Golden scotch moss (Sagina subulata ‘Aurea’, Zones 5–9)
It’s not a true moss, but it certainly looks and acts like one until the sprinkling of dainty white blooms arrives in spring. Golden scotch moss has bright chartreuse, mosslike foliage that forms an extremely short (1 inch tall), spreading carpet. This is a great plant for brightening up rock gardens, walkway edges, or the gaps between perennials or stepping-stones. Scotch moss can take a little foot traffic and—just like actual moss—requires evenly moist soil.
Beautiful evergreen grasses with subtle flowers
Although not technically ornamental grasses, these two evergreen selections are certainly grasslike in appearance and texture. As a bonus, both get interesting flowers, which only adds to their appeal.
Feather Falls™ Japanese sedge (Carex oshimensis ‘ET CRX01’, Zones 5–9)
This is one spectacular sedge! Its glossy green leaves are edged in bright white and arch dramatically outward from the plant’s dense center in an almost fountain-like fashion. Beautiful plumes of feathery flower stems emerge in spring. Whether it is cascading gracefully from a container or hanging basket, edging a walkway, or flowing over the edges of a rock wall, the 12- to 18-inch-tall and 18- to 24-inch-wide Feather Falls™ is a fabulous choice for brightening up any shaded area.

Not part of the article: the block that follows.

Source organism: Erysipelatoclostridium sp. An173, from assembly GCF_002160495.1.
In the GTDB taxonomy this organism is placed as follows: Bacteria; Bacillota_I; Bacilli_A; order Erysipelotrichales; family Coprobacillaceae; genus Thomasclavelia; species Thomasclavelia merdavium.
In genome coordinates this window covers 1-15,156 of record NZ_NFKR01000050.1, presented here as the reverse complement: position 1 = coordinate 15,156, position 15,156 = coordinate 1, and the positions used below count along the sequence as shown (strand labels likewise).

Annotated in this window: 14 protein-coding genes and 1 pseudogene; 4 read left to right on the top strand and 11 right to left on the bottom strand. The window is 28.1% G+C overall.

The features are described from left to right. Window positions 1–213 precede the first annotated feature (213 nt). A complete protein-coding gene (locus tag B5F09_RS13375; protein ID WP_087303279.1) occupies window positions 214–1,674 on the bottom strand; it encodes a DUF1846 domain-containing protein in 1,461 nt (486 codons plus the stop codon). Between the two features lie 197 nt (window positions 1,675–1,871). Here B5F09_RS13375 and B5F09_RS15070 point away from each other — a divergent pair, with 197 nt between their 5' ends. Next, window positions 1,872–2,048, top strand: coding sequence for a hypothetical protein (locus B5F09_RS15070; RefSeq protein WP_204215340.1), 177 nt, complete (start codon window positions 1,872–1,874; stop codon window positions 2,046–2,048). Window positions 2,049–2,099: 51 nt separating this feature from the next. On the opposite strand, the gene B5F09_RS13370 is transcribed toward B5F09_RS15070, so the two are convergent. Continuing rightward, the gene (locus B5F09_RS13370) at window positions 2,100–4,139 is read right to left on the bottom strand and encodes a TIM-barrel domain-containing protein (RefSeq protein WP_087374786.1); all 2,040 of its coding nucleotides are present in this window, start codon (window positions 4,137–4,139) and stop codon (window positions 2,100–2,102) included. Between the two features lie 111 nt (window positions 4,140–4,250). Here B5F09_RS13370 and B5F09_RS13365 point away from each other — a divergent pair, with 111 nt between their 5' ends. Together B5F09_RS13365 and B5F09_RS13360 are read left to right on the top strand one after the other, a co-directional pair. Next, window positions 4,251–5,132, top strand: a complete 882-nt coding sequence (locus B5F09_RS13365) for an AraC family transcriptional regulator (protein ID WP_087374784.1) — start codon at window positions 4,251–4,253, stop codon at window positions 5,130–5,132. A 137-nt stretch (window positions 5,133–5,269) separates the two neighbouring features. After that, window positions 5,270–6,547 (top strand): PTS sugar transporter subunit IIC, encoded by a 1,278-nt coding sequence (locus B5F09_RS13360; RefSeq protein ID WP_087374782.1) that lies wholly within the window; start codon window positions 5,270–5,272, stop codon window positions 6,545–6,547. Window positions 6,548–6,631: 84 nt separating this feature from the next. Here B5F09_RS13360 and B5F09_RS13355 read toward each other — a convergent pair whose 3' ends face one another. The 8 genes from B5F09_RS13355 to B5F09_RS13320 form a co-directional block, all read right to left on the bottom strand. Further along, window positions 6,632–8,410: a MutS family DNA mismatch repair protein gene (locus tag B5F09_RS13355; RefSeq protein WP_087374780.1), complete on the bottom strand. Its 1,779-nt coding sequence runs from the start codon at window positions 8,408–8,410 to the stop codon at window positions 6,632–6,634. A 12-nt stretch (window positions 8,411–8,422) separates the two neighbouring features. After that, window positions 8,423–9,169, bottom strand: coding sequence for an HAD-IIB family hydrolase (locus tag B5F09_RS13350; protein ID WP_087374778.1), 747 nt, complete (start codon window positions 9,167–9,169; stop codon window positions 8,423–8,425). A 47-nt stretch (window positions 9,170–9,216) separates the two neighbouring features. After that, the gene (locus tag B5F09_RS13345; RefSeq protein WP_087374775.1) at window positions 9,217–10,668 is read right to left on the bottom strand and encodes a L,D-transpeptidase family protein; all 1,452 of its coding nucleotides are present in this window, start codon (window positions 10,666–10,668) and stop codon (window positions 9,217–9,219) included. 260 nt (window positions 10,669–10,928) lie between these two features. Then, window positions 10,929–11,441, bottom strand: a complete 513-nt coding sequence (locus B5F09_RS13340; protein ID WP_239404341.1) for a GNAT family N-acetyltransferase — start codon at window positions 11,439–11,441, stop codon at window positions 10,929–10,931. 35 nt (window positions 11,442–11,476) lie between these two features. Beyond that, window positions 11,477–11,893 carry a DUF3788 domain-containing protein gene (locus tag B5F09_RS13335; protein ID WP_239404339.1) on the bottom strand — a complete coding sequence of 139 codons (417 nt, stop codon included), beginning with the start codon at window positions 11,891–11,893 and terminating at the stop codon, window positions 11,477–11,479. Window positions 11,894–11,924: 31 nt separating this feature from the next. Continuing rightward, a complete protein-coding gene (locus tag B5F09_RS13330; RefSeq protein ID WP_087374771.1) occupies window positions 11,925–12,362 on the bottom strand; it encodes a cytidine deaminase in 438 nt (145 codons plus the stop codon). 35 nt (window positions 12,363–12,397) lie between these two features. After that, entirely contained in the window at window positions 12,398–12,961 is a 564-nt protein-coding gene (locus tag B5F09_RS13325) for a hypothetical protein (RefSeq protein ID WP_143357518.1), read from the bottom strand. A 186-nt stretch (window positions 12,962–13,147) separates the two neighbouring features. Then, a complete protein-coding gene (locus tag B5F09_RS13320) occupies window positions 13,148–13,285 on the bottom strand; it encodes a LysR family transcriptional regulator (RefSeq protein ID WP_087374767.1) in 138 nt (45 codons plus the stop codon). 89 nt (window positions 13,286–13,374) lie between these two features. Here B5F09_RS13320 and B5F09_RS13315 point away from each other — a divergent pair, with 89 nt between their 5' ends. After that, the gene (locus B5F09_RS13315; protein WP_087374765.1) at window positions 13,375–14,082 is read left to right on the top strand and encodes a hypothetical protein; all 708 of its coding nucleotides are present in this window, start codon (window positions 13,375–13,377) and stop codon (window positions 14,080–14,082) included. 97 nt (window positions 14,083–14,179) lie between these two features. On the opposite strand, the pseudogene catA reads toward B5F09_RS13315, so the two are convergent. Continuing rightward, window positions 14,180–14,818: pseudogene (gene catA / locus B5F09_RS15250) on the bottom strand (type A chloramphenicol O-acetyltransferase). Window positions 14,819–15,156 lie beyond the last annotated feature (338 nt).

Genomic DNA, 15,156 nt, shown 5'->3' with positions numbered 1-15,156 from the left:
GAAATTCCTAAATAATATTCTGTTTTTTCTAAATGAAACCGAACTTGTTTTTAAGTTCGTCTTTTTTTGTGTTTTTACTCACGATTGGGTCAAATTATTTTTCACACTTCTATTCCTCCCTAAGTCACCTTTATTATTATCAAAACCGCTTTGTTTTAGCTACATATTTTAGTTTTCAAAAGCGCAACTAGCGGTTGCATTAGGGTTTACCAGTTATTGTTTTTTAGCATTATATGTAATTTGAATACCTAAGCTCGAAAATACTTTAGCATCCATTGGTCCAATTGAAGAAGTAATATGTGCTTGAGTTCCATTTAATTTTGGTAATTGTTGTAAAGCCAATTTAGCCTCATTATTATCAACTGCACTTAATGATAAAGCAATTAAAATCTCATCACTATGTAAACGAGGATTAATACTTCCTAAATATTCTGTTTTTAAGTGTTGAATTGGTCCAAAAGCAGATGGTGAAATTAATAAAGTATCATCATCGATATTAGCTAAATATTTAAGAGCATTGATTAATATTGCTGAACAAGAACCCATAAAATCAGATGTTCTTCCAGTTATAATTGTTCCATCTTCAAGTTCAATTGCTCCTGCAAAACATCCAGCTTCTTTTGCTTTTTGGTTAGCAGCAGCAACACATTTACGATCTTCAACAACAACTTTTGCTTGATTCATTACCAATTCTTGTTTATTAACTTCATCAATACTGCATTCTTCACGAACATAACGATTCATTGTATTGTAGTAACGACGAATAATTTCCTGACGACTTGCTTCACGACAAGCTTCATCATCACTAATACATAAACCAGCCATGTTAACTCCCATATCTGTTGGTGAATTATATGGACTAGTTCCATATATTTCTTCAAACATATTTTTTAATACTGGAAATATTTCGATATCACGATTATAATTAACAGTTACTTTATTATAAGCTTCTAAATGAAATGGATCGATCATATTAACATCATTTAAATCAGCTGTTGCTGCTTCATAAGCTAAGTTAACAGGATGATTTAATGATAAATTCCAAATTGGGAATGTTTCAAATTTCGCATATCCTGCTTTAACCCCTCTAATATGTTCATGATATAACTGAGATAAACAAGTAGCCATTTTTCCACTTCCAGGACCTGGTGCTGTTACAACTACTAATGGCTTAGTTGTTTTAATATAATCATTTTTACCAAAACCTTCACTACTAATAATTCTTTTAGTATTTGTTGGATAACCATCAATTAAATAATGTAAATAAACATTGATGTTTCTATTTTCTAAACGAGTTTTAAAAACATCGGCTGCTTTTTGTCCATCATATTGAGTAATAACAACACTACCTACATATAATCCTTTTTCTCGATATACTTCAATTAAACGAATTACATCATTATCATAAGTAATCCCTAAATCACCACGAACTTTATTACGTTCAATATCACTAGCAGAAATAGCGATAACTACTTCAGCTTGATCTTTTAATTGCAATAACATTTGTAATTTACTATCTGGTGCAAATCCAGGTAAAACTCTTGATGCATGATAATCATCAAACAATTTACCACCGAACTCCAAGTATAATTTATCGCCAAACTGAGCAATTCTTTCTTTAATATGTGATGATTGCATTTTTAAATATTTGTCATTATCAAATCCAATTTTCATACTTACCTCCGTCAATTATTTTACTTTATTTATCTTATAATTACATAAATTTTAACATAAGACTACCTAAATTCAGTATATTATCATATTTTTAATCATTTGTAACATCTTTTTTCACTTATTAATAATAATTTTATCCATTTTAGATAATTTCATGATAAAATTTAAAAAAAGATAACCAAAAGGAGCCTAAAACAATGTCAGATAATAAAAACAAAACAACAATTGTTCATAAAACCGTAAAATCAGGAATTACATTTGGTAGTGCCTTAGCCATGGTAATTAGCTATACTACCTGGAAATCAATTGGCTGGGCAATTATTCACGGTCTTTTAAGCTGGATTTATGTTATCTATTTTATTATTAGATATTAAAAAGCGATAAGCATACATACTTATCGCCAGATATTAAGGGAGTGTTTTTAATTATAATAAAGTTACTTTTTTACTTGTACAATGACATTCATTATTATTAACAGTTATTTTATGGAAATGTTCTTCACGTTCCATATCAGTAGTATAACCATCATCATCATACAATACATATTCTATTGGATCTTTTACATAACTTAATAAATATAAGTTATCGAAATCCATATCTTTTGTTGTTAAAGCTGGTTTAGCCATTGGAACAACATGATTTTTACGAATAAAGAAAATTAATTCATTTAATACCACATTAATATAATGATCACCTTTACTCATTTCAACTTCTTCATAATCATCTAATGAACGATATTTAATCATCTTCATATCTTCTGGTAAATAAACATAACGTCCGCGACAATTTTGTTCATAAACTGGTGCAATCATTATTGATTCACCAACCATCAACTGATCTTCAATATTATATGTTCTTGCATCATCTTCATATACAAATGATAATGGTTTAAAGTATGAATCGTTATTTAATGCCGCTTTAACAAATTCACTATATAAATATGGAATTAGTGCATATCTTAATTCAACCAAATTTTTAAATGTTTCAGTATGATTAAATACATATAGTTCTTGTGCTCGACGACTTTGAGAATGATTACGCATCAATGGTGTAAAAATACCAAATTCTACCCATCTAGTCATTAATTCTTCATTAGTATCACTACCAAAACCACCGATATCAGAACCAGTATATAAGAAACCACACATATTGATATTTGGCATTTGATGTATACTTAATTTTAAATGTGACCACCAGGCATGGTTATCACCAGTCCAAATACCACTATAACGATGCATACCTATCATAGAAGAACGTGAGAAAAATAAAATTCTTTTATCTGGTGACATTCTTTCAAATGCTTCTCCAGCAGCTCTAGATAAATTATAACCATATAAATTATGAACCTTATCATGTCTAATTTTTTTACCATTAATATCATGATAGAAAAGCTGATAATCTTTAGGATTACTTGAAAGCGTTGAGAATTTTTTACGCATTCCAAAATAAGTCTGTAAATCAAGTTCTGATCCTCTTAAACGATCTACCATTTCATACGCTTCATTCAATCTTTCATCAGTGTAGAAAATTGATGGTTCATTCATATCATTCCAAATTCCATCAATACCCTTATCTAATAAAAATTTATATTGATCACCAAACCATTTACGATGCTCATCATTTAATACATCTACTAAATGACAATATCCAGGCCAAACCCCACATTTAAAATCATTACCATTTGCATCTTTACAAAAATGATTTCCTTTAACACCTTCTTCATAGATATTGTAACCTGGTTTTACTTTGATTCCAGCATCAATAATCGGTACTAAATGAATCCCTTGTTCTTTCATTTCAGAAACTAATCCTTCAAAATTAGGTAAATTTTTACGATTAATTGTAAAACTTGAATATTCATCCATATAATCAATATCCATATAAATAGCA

‘Shorty’ mat rush (Lomandra confertifolia ‘Shorty’, Zones 7–10)
The lime-green tufts of grasslike foliage of this stunner form dense, somewhat upright, tidy mounds. Little spikes of honey-scented blooms hidden among the narrow, grassy blades show up from summer through fall. One of the easiest plants you can grow, ‘Shorty’ is tough, drought tolerant, pest- and deer-proof, reaches a well-behaved 18 to 24 inches tall and wide, and can tolerate some afternoon sun if given a little more water.
Stunning flowering evergreen perennials
Perennials make up the bulk of many gardens, but these ever-present options do more than just add substance. Their showy blooms add a new level of interest in the dimmer areas of beds and borders.
‘Delta Dawn’ heuchera (Heuchera ‘Delta Dawn’, Zones 4-9)